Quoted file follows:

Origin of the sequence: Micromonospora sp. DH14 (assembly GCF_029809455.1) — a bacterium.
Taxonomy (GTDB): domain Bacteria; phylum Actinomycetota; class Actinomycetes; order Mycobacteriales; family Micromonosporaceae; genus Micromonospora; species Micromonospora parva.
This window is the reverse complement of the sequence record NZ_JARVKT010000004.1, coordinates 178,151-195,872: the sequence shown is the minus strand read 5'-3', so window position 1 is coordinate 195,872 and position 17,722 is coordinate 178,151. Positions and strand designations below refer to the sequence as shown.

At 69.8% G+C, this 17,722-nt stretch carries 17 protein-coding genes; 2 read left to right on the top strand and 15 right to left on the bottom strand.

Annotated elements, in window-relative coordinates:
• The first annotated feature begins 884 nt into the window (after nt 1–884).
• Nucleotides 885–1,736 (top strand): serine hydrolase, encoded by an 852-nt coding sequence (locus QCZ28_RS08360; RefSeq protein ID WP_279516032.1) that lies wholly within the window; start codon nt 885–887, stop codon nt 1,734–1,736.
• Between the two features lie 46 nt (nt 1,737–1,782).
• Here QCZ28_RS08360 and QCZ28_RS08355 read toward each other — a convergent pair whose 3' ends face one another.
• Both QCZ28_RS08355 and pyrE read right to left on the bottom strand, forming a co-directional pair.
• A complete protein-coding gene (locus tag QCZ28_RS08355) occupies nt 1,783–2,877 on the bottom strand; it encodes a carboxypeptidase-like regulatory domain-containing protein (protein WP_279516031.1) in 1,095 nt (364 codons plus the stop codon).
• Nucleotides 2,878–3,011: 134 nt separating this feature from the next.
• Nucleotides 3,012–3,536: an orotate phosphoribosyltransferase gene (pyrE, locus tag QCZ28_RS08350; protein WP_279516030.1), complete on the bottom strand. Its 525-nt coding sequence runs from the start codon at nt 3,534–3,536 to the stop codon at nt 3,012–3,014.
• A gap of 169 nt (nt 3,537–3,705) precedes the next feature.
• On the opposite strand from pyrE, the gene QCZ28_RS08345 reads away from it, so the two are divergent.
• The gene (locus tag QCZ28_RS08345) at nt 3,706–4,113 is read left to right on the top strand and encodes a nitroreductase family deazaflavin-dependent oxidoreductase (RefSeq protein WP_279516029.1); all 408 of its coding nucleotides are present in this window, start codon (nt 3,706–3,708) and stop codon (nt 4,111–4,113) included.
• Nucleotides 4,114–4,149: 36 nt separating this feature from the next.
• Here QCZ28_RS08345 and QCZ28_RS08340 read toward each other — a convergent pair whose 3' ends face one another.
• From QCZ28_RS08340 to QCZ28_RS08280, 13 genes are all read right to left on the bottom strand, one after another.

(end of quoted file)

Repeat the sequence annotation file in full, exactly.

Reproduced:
Origin of the sequence: Micromonospora sp. DH14 (assembly GCF_029809455.1) — a bacterium.
Taxonomy (GTDB): domain Bacteria; phylum Actinomycetota; class Actinomycetes; order Mycobacteriales; family Micromonosporaceae; genus Micromonospora; species Micromonospora parva.
This window is the reverse complement of the sequence record NZ_JARVKT010000004.1, coordinates 178,151-195,872: the sequence shown is the minus strand read 5'-3', so window position 1 is coordinate 195,872 and position 17,722 is coordinate 178,151. Positions and strand designations below refer to the sequence as shown.

At 69.8% G+C, this 17,722-nt stretch carries 17 protein-coding genes; 2 read left to right on the top strand and 15 right to left on the bottom strand.

Annotated elements, in window-relative coordinates:
• The first annotated feature begins 884 nt into the window (after nt 1–884).
• Nucleotides 885–1,736 (top strand): serine hydrolase, encoded by an 852-nt coding sequence (locus QCZ28_RS08360; RefSeq protein ID WP_279516032.1) that lies wholly within the window; start codon nt 885–887, stop codon nt 1,734–1,736.
• Between the two features lie 46 nt (nt 1,737–1,782).
• Here QCZ28_RS08360 and QCZ28_RS08355 read toward each other — a convergent pair whose 3' ends face one another.
• Both QCZ28_RS08355 and pyrE read right to left on the bottom strand, forming a co-directional pair.
• A complete protein-coding gene (locus tag QCZ28_RS08355) occupies nt 1,783–2,877 on the bottom strand; it encodes a carboxypeptidase-like regulatory domain-containing protein (protein WP_279516031.1) in 1,095 nt (364 codons plus the stop codon).
• Nucleotides 2,878–3,011: 134 nt separating this feature from the next.
• Nucleotides 3,012–3,536: an orotate phosphoribosyltransferase gene (pyrE, locus tag QCZ28_RS08350; protein WP_279516030.1), complete on the bottom strand. Its 525-nt coding sequence runs from the start codon at nt 3,534–3,536 to the stop codon at nt 3,012–3,014.
• A gap of 169 nt (nt 3,537–3,705) precedes the next feature.
• On the opposite strand from pyrE, the gene QCZ28_RS08345 reads away from it, so the two are divergent.
• The gene (locus tag QCZ28_RS08345) at nt 3,706–4,113 is read left to right on the top strand and encodes a nitroreductase family deazaflavin-dependent oxidoreductase (RefSeq protein WP_279516029.1); all 408 of its coding nucleotides are present in this window, start codon (nt 3,706–3,708) and stop codon (nt 4,111–4,113) included.
• Nucleotides 4,114–4,149: 36 nt separating this feature from the next.
• Here QCZ28_RS08345 and QCZ28_RS08340 read toward each other — a convergent pair whose 3' ends face one another.
• From QCZ28_RS08340 to QCZ28_RS08280, 13 genes are all read right to left on the bottom strand, one after another.